This Indigo Snake Makes Quick Work of an Enemy Rattler

Written by Colby Maxwell
Published: November 3, 2022
© Radiant Reptilia/Shutterstock.com
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Snakes usually aren’t the largest creatures in a given environment, but they are always among the most feared! Most animals know that you avoid snakes at all costs, especially if they can’t tell if it’s venomous or not. It’s better to avoid them altogether than to be wrong and risk a bite. Even still, there are some animals that have carved out an ecological niche by targeting and eating snakes—especially venomous ones. This clip shows one of the best snake hunters in North America: the Indigo snake.

In the short clip, we see a massive black snake slowly approaching what appears to be a rattlesnake. The rattlesnake is much smaller than the black snake, but we all know that rattlesnakes don’t care too much for size with how strong their venom is.

Incredibly, despite the rattlesnake’s loud warnings, the black snake continues to approach the highly venomous reptile. It all makes sense, however, when we learn that the black snake approaching the rattlesnake is a rare species of snake known as the indigo snake!

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Indigo snakes get their name from their deep blue color, although the clip isn’t super bright and the snake appears black. The indigo snake is quite rare, so many people have never heard of them. They are among the largest snakes native to North America, however, and are known for their interesting diets.

Texas indigo snakes are large-bodied, very long snakes with a base color of iridescent black scales and brown speckles.
Indigo snakes get their name from their deep blue color.

©Joe Farah/Shutterstock.com

The eastern indigo snake is found across the Southeastern United States and can grow up to eight feet long. As big as it is, however, it isn’t venomous. Instead, it uses its strength and power to constrict and kill its favorite prey: other snakes!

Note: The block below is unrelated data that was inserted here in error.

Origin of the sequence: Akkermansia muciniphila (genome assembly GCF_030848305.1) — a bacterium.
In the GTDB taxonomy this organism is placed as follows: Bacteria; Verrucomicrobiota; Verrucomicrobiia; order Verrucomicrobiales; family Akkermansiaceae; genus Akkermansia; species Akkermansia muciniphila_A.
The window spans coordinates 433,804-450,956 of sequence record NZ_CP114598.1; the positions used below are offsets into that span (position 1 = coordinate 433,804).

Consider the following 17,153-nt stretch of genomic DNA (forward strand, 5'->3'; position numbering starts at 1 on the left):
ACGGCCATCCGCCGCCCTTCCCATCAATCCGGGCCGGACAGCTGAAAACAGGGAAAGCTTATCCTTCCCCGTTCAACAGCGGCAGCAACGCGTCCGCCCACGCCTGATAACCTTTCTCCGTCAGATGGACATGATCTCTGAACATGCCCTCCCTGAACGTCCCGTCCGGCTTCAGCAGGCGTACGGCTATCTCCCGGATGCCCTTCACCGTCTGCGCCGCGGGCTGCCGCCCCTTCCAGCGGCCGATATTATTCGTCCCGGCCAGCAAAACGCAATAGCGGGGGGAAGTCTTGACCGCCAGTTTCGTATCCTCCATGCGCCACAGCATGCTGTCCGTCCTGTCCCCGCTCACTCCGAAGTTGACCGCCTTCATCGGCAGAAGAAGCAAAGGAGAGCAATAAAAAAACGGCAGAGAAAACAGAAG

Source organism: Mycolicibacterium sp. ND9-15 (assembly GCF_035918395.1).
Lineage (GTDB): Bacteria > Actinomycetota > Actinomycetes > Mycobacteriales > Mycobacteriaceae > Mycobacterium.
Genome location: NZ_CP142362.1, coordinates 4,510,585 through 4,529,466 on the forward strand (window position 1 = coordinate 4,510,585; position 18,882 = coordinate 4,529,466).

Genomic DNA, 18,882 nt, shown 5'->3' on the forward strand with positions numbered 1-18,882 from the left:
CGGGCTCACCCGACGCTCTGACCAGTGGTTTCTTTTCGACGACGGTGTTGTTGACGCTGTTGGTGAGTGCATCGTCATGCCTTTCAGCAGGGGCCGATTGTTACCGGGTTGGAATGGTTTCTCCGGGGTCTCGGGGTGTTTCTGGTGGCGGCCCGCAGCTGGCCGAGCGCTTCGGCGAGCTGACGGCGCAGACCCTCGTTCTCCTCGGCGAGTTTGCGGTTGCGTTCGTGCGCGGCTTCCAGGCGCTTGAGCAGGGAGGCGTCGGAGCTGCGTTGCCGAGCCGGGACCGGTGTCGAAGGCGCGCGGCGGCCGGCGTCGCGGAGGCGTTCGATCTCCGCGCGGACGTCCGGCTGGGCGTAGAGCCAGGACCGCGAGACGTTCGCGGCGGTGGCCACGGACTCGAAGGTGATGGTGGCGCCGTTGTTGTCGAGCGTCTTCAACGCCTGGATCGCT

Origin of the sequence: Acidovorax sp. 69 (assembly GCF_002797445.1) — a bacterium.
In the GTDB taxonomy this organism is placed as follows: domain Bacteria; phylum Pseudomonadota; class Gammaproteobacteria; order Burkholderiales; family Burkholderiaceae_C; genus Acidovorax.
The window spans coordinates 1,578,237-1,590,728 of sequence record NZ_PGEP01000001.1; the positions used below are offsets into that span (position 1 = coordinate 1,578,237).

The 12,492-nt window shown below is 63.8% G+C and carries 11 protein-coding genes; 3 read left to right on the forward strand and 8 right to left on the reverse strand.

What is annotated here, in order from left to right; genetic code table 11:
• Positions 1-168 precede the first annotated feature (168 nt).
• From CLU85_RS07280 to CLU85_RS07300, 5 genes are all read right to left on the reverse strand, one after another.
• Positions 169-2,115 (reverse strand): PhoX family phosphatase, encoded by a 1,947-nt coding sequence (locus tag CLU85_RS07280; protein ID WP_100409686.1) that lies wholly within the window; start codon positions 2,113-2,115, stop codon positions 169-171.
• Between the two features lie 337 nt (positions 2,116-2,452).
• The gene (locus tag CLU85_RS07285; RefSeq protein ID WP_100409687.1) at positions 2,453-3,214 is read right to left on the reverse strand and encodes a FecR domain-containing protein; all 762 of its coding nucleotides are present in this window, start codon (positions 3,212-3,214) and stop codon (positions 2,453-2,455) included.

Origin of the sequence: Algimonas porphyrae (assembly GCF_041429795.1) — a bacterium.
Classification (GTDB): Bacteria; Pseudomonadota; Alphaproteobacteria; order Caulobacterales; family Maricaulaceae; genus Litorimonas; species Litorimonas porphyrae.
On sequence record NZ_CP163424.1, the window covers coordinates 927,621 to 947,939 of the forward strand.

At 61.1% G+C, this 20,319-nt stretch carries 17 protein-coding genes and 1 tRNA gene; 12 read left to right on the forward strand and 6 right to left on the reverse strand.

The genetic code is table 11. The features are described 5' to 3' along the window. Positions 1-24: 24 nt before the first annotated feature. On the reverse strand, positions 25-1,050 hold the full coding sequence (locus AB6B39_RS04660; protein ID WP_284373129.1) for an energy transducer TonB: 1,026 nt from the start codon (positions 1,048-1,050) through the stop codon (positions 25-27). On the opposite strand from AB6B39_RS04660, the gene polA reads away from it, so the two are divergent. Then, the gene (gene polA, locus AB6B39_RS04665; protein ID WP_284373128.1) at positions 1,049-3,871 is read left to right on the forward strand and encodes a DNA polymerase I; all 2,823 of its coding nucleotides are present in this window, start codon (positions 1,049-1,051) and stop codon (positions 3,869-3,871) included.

The indigo snake has an evolutionary adaptation that helps it to hunt venomous snakes like the rattlesnake. When it’s bitten, its body is able to reject the venom, essentially making it immune to some of the deadliest creatures in the United States! A rattlesnake bite is enough to kill a human, but for an indigo snake, it’s just a tickle.

In the clip, we see the indigo snake approach the rattlesnake and expertly strike. Grabbing the neck of the rattlesnake in its mouth, the fight is basically already over. In a flash, the indigo snake wins the fight and successfully dispatches North America’s most venomous snake! Although it doesn’t show it, the indigo snake will proceed to constrict the rattlesnake until it’s sure it’s dead. Then, it will swallow the entire thing whole!

As the text over the clip explains, when there is an indigo snake in the area, all other snakes seem to disappear! The indigo snake isn’t dangerous to humans, but for any other snakes that happen to be in the area, it’s a pretty bad omen. Thankfully, indigo snakes (alongside kingsnakes) help to control the populations of venomous snakes since they face little other competition. Nature always has its own checks and balances!

Make sure you check out the short clip below!

@kozhao4

與 @blablablajonboy #合拍 If you come across an indigo you’ll never see another snake around

♬ original sound – Blablablajonboy

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indigo snake
© Radiant Reptilia/Shutterstock.com

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About the Author

Colby is a freelance writer from Charlotte, North Carolina. When he isn't distracted by his backyard birdfeeder, you can find him camping, exploring, and telling everyone around him about what he's recently learned. There's a whole world to learn about and Colby is content to spend his life learning as much as he can about it!

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